The next stop on my family’s historic travels was Antietam, site of the single bloodiest day of battle in the Civil War. The loss here, on both sides, was devastating, and I could feel that weight as we toured the grounds. Since visiting Gettysburg years ago, this was the next battlefield that I most wanted to visit.
Here is the site of the Confederate cannon near Dunker Church:
A memorial to Clara Barton, the founder of the Red Cross. Two bricks from her childhood home were used to create the red cross on her memorial. She was a dedicated, fearless nurse on the Civil War battlefields.
Here is a portion of Antietam known as “The Bloody Cornfield”. It was strange to reflect on all the horror, violence, and death that took occurred in a place that is now so beautiful.
A majestic memorial to the Union soldiers of my home state, Indiana, rises on the far side of “The Bloody Cornfield”.
“The Bloody Lane” (you’ll find the adjective “bloody” is used quite frequently in descriptions of Civil War sites) leads to the Sunken Road. Here, Confederate soldiers created a great trench that allowed them to remain hidden from the Union army. When the Union soldiers neared the edge of the trench, the Confederates stunned them by popping up and shooting. In the photo below, my dad demonstrates how the Confederate soldiers would not have been seen well by the view from the cornfields above:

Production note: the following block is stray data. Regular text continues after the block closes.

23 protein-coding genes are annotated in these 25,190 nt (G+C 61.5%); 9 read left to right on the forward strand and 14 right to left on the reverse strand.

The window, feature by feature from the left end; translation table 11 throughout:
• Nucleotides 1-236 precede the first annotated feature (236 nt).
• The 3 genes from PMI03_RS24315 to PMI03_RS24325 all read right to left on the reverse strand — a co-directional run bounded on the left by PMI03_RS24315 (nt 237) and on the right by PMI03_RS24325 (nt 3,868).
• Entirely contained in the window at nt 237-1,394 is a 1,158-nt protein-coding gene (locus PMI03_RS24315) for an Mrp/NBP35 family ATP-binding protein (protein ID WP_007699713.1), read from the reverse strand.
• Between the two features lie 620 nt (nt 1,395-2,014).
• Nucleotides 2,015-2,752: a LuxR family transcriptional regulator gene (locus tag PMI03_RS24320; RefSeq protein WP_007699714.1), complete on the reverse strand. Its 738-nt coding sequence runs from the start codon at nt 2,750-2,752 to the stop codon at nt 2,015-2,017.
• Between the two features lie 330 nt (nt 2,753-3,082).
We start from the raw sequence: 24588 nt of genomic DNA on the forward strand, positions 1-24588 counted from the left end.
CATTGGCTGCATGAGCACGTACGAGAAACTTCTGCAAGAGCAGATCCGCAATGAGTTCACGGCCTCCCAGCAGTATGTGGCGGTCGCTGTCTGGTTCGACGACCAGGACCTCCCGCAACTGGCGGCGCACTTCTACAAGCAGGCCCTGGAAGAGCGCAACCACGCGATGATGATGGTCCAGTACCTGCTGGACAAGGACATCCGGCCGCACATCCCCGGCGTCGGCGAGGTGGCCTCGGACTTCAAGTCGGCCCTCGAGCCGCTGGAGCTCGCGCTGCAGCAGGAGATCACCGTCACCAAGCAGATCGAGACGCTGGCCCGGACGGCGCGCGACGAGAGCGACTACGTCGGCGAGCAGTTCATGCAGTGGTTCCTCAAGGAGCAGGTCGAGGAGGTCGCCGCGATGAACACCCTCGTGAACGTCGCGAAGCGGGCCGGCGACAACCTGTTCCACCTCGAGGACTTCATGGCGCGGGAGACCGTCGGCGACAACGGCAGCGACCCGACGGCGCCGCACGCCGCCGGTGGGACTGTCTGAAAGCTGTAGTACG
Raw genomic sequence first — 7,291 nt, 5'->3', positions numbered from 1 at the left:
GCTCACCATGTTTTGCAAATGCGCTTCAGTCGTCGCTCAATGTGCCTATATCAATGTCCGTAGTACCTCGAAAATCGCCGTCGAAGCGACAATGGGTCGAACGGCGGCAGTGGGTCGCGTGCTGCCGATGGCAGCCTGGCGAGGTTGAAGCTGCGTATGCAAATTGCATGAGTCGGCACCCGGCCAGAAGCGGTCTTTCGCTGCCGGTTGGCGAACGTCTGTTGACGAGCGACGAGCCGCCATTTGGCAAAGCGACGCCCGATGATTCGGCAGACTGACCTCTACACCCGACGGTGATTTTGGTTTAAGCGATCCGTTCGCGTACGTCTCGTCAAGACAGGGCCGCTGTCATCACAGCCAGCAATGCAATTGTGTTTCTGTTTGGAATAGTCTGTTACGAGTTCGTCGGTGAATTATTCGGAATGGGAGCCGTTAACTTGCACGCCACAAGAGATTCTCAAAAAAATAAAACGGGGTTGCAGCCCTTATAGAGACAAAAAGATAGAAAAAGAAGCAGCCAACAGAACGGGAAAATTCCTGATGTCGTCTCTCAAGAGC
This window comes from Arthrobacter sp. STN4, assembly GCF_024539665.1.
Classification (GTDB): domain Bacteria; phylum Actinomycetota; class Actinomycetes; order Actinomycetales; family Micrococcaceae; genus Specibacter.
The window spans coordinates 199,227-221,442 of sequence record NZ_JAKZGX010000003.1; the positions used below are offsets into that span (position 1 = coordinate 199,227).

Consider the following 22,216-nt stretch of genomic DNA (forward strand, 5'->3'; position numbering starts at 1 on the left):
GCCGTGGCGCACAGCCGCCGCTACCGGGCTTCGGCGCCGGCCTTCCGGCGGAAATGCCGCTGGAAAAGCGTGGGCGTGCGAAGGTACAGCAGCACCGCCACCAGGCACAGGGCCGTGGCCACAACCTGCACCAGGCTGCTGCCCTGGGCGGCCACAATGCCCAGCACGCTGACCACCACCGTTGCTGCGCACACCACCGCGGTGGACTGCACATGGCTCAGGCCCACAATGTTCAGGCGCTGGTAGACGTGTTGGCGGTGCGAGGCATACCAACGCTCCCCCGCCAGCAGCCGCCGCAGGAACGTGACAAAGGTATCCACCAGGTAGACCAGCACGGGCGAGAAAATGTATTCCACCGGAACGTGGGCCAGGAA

Here is where General Burnside’s troops attempted multiple times to cross Antietam Creek and flank the Confederates. During the failed attempts, the Confederates strengthened their flank, and the result was disaster for Burnside’s soldiers. After heavy casualties, Burnside’s troops finally managed to capture the bridge. The bridge then became known as “Burnside’s Bridge”.
Here is the site of the last portion of the Battle of Antietam:
The hauntingly beautiful Antietam cemetery. Only Union soldiers could be buried here. Confederate soldiers were placed in a different cemetery.